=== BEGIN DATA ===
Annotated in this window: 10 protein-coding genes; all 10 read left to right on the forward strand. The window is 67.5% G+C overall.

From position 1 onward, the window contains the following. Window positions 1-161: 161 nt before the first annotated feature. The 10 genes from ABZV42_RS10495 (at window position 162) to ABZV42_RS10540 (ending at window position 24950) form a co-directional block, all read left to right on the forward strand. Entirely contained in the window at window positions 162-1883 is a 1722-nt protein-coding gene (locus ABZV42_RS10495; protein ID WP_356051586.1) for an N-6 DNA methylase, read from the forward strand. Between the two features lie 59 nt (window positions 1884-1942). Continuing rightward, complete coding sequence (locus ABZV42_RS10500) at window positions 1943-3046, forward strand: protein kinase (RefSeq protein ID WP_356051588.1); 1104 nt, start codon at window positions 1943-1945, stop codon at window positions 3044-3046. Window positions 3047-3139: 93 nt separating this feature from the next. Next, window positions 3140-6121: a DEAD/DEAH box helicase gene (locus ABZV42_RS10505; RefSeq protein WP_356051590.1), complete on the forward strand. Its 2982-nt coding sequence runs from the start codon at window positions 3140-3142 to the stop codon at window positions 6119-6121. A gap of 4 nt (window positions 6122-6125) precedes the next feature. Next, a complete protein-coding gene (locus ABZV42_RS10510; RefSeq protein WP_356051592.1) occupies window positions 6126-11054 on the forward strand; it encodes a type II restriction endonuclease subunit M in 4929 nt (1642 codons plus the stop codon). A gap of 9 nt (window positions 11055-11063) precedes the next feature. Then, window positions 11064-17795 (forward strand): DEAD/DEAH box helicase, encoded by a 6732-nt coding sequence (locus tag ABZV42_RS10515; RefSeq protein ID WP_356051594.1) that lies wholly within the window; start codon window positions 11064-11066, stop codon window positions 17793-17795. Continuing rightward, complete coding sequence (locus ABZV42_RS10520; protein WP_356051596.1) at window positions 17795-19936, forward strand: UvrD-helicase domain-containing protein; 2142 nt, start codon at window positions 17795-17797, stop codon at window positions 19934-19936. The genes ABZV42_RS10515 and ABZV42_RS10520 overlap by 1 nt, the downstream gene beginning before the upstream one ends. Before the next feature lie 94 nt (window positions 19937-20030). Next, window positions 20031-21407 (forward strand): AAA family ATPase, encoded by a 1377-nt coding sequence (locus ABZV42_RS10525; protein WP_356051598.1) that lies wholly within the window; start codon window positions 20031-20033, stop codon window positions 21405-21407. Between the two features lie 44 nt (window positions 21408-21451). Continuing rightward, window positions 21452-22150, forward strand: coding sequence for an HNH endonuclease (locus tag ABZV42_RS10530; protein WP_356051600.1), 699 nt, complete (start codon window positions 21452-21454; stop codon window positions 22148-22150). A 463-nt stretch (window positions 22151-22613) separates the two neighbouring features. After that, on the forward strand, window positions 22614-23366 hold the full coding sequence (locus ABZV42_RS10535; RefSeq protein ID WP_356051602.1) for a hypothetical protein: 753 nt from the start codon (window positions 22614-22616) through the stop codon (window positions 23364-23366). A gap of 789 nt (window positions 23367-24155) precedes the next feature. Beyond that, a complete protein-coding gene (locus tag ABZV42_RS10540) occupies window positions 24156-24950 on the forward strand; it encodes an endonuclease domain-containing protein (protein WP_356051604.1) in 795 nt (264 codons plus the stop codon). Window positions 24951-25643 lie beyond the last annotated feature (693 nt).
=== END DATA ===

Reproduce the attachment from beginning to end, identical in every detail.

Annotated in this window: 10 protein-coding genes; all 10 read left to right on the forward strand. The window is 67.5% G+C overall.

From position 1 onward, the window contains the following. Window positions 1-161: 161 nt before the first annotated feature. The 10 genes from ABZV42_RS10495 (at window position 162) to ABZV42_RS10540 (ending at window position 24950) form a co-directional block, all read left to right on the forward strand. Entirely contained in the window at window positions 162-1883 is a 1722-nt protein-coding gene (locus ABZV42_RS10495; protein ID WP_356051586.1) for an N-6 DNA methylase, read from the forward strand. Between the two features lie 59 nt (window positions 1884-1942). Continuing rightward, complete coding sequence (locus ABZV42_RS10500) at window positions 1943-3046, forward strand: protein kinase (RefSeq protein ID WP_356051588.1); 1104 nt, start codon at window positions 1943-1945, stop codon at window positions 3044-3046. Window positions 3047-3139: 93 nt separating this feature from the next. Next, window positions 3140-6121: a DEAD/DEAH box helicase gene (locus ABZV42_RS10505; RefSeq protein WP_356051590.1), complete on the forward strand. Its 2982-nt coding sequence runs from the start codon at window positions 3140-3142 to the stop codon at window positions 6119-6121. A gap of 4 nt (window positions 6122-6125) precedes the next feature. Next, a complete protein-coding gene (locus ABZV42_RS10510; RefSeq protein WP_356051592.1) occupies window positions 6126-11054 on the forward strand; it encodes a type II restriction endonuclease subunit M in 4929 nt (1642 codons plus the stop codon). A gap of 9 nt (window positions 11055-11063) precedes the next feature. Then, window positions 11064-17795 (forward strand): DEAD/DEAH box helicase, encoded by a 6732-nt coding sequence (locus tag ABZV42_RS10515; RefSeq protein ID WP_356051594.1) that lies wholly within the window; start codon window positions 11064-11066, stop codon window positions 17793-17795. Continuing rightward, complete coding sequence (locus ABZV42_RS10520; protein WP_356051596.1) at window positions 17795-19936, forward strand: UvrD-helicase domain-containing protein; 2142 nt, start codon at window positions 17795-17797, stop codon at window positions 19934-19936. The genes ABZV42_RS10515 and ABZV42_RS10520 overlap by 1 nt, the downstream gene beginning before the upstream one ends. Before the next feature lie 94 nt (window positions 19937-20030). Next, window positions 20031-21407 (forward strand): AAA family ATPase, encoded by a 1377-nt coding sequence (locus ABZV42_RS10525; protein WP_356051598.1) that lies wholly within the window; start codon window positions 20031-20033, stop codon window positions 21405-21407. Between the two features lie 44 nt (window positions 21408-21451). Continuing rightward, window positions 21452-22150, forward strand: coding sequence for an HNH endonuclease (locus tag ABZV42_RS10530; protein WP_356051600.1), 699 nt, complete (start codon window positions 21452-21454; stop codon window positions 22148-22150). A 463-nt stretch (window positions 22151-22613) separates the two neighbouring features. After that, on the forward strand, window positions 22614-23366 hold the full coding sequence (locus ABZV42_RS10535; RefSeq protein ID WP_356051602.1) for a hypothetical protein: 753 nt from the start codon (window positions 22614-22616) through the stop codon (window positions 23364-23366). A gap of 789 nt (window positions 23367-24155) precedes the next feature. Beyond that, a complete protein-coding gene (locus tag ABZV42_RS10540) occupies window positions 24156-24950 on the forward strand; it encodes an endonuclease domain-containing protein (protein WP_356051604.1) in 795 nt (264 codons plus the stop codon). Window positions 24951-25643 lie beyond the last annotated feature (693 nt).